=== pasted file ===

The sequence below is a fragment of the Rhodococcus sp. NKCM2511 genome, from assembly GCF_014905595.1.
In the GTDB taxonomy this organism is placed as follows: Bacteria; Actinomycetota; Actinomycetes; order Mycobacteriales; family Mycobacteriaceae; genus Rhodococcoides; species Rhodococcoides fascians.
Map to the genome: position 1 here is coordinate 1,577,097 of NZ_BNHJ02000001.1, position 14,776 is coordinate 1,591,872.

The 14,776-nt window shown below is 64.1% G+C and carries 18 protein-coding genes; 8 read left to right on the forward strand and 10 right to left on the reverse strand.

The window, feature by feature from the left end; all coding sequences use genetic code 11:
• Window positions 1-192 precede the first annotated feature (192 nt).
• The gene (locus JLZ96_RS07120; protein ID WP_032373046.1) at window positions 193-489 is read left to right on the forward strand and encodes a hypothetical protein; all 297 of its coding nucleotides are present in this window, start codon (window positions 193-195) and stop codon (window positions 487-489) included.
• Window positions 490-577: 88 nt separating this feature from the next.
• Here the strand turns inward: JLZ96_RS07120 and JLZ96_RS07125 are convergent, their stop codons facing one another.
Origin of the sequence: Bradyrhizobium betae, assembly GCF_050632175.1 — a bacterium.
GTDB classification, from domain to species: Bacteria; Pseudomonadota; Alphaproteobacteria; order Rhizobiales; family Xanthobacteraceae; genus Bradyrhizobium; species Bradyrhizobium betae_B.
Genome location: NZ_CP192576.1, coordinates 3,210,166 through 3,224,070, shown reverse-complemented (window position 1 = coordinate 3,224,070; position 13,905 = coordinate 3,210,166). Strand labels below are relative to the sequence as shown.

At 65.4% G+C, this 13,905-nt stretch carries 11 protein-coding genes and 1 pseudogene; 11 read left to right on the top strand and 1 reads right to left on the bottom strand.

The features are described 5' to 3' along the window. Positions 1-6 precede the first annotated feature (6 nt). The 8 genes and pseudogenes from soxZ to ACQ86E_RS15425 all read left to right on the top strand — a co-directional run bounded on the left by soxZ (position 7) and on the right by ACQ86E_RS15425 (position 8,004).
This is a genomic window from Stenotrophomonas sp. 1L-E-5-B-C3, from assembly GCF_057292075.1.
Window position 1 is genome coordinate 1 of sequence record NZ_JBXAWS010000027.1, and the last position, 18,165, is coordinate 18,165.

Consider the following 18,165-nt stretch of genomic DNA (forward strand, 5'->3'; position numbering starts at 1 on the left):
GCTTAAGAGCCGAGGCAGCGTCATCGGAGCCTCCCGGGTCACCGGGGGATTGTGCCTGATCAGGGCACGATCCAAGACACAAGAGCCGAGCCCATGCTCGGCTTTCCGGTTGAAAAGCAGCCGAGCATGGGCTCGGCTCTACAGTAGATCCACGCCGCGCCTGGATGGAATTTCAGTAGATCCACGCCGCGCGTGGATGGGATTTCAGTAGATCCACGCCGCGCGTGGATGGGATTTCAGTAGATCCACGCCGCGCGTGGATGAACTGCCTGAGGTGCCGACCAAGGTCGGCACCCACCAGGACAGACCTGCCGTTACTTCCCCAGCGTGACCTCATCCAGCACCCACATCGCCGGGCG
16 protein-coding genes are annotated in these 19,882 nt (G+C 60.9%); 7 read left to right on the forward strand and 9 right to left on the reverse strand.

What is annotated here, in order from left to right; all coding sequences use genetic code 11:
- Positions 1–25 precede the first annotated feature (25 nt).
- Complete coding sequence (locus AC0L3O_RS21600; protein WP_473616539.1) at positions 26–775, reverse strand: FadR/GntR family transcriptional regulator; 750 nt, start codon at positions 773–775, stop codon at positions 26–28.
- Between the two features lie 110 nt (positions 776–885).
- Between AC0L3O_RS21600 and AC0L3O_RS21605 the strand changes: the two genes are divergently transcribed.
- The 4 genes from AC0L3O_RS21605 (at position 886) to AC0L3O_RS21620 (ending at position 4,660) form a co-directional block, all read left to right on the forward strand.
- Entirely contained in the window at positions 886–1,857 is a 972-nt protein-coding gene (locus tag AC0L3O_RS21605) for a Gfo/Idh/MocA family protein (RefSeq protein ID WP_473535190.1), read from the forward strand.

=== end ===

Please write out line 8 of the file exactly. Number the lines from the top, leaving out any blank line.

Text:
• Window positions 490-577: 88 nt separating this feature from the next.